In North America, the Tahoe is sometimes used for police car use, especially in rural areas where four-wheel drive and more ground clearance are necessary.
The new GMC Yukon was introduced for 1992, while Chevrolet continued calling their version the Blazer. All were 2-door models through 1994. In 1995 the Chevy changed the name of the Blazer to Tahoe and introduced a 4-door version. The Tahoe was Motor Trend magazine's Truck of the Year for 1996.
The Tahoe/Yukon were shorter than the Suburban on which they were based, but shared that vehicle's GMT400 platform. This was a true truck chassis, and was based on that used in the Chevrolet Silverado full-size pickup truck. Both two-door and four-door models were produced, as well as rear- and four-wheel drive. The two door weighs roughly 4500 pounds while the four door weighs approximately 5500 pounds. "AutoTrac" full-time all-wheel drive and OnStar were added for 1998. The upscale Denali trim line to the Yukon appeared around this time as the vehicles became popular with wealthy families.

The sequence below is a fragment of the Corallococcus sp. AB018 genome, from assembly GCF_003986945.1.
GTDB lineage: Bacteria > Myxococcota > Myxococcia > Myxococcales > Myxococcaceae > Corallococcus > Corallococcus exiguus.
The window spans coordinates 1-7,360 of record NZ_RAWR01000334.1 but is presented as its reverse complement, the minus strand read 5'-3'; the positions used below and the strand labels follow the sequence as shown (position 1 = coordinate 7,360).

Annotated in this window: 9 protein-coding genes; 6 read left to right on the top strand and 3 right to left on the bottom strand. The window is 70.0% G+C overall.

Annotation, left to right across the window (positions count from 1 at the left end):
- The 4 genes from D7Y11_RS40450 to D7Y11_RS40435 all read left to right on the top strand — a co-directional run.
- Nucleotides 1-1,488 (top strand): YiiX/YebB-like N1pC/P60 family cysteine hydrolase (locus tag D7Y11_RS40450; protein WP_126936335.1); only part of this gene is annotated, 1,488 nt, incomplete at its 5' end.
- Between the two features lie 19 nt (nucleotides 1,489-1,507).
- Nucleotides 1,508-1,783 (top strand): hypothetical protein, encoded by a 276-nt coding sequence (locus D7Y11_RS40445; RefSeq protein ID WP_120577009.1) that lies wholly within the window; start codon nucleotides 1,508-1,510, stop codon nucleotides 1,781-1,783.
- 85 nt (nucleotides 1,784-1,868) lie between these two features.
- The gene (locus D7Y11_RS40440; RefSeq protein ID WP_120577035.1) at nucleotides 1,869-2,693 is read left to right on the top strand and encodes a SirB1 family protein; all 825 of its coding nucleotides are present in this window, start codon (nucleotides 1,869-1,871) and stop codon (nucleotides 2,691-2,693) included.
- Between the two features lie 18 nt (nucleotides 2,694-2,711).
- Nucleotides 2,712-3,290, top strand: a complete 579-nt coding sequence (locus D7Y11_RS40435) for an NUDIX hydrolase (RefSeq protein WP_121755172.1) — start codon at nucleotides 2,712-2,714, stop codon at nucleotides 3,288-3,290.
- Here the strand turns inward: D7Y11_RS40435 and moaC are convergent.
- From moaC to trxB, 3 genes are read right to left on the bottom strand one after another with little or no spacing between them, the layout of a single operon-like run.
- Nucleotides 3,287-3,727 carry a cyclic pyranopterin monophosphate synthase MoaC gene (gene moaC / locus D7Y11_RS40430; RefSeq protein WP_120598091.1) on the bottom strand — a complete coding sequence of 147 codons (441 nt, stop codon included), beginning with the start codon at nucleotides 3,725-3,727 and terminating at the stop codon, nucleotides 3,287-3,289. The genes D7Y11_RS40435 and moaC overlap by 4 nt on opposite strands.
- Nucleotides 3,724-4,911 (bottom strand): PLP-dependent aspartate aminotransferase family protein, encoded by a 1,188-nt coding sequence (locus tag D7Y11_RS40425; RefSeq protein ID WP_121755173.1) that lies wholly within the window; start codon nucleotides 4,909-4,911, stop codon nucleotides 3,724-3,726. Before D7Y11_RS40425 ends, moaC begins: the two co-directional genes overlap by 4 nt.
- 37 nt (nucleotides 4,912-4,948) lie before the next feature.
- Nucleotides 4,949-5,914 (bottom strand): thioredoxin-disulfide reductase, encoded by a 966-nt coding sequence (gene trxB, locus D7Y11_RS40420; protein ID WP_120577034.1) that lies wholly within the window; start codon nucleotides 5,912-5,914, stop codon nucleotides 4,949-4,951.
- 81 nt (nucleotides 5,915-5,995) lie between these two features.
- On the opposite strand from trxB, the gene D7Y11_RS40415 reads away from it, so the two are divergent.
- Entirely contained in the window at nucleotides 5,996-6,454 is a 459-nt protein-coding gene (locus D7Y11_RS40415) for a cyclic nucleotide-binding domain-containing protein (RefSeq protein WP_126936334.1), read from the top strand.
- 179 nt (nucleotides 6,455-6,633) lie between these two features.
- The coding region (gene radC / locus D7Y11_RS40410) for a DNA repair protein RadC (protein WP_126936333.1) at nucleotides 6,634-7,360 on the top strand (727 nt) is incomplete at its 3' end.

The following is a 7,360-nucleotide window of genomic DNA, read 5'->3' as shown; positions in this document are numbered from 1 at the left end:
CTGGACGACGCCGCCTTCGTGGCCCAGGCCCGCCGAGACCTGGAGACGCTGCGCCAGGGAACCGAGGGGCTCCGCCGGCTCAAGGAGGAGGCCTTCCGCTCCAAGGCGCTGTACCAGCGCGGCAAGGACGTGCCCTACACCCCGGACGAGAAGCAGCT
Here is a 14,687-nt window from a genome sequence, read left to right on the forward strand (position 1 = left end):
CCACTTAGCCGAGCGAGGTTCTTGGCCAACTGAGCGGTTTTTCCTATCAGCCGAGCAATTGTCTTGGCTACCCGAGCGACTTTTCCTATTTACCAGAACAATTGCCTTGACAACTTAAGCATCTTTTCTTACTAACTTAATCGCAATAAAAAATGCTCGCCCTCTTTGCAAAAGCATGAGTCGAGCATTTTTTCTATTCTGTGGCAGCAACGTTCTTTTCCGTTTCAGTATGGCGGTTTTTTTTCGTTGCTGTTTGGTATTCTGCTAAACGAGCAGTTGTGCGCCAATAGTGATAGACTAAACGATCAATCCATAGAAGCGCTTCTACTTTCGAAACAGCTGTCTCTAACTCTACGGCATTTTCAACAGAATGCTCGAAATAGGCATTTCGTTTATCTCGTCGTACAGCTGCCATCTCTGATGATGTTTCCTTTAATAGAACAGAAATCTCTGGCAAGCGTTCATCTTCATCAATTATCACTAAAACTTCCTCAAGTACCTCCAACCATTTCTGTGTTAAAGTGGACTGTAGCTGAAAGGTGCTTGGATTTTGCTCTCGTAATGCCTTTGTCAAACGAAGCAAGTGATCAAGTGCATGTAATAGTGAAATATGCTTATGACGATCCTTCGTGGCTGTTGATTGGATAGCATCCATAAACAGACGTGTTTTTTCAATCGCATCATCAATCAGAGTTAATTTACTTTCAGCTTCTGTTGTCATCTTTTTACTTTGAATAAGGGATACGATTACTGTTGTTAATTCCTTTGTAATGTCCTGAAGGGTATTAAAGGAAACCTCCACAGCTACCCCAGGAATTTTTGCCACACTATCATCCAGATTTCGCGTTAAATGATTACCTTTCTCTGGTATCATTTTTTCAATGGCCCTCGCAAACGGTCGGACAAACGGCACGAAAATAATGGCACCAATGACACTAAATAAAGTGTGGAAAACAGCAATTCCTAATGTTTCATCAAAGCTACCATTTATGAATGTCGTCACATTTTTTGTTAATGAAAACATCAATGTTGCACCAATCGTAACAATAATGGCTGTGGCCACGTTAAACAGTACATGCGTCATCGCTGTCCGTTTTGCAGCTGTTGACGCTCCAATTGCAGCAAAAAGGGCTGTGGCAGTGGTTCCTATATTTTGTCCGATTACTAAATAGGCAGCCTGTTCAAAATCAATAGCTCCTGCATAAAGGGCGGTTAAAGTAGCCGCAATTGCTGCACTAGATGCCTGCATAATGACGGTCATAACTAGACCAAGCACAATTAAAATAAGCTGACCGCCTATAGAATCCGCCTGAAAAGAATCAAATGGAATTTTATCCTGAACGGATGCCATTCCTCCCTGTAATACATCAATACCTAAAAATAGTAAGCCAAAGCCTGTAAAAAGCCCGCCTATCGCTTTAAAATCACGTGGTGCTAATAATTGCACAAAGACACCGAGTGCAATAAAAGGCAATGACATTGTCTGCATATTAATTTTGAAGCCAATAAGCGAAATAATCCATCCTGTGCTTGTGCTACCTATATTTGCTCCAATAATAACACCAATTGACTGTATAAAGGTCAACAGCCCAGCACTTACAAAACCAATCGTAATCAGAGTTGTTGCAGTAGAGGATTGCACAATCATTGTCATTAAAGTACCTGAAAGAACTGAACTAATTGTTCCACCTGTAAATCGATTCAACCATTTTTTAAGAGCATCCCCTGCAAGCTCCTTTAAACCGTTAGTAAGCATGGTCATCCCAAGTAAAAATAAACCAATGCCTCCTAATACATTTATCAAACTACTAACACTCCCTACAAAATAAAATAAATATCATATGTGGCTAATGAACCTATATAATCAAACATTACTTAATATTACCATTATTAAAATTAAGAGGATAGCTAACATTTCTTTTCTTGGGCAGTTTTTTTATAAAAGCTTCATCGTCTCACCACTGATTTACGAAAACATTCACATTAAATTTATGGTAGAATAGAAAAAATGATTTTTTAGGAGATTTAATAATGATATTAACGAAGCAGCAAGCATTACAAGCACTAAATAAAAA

In Mexico, the Tahoe 2-door was released in 1995, called the Chevrolet Silverado, and in 1998 the 4-door was released as the Silverado 4-door, and both were available in Base, LS and luxury LT trim lines.
When the GMT800-based SUVs were released in 2000, a 2WD Tahoe Limited was produced for demand purposes. It featured Police package suspension, monochromatic paint, no roof rack, distinctive front bumper and body kit, 2-toned leather seats and 16" alloy wheels. A 4x4 Z-71 Tahoe was also produced that had a monochromatic paint scheme, distinctive front bumper and wheels.
The Chevy Tahoe Limited Edition was offered for the 2000 model year, but based on the first generation model platform. The Tahoe Limited was produced for only one model year. According to research, there were 8,905 units produced -- all in black. The Tahoe Limited was originally badged as the Tahoe SS (concept in 1995), but GM brass disliked the idea of an "SS" at a time when insurance companies were already demanding higher premiums for SUVs. Ronal 16" wheels, brakes borrowed from the Chevrolet Suburban, Bilstein shocks, a two-tone leather interior, and a 120mph (190km/h) gauge cluster were among the standard features in the Tahoe Limited. A body that sat 2" lower than normally aspired Tahoes, along with an all black grille, fog lights set in the front bumper and side skirts gave the Tahoe Limited a more aggressive stance -- which is said to have been originally inspired by a Tahoe Police Package shown at the 1996 SEMA Show.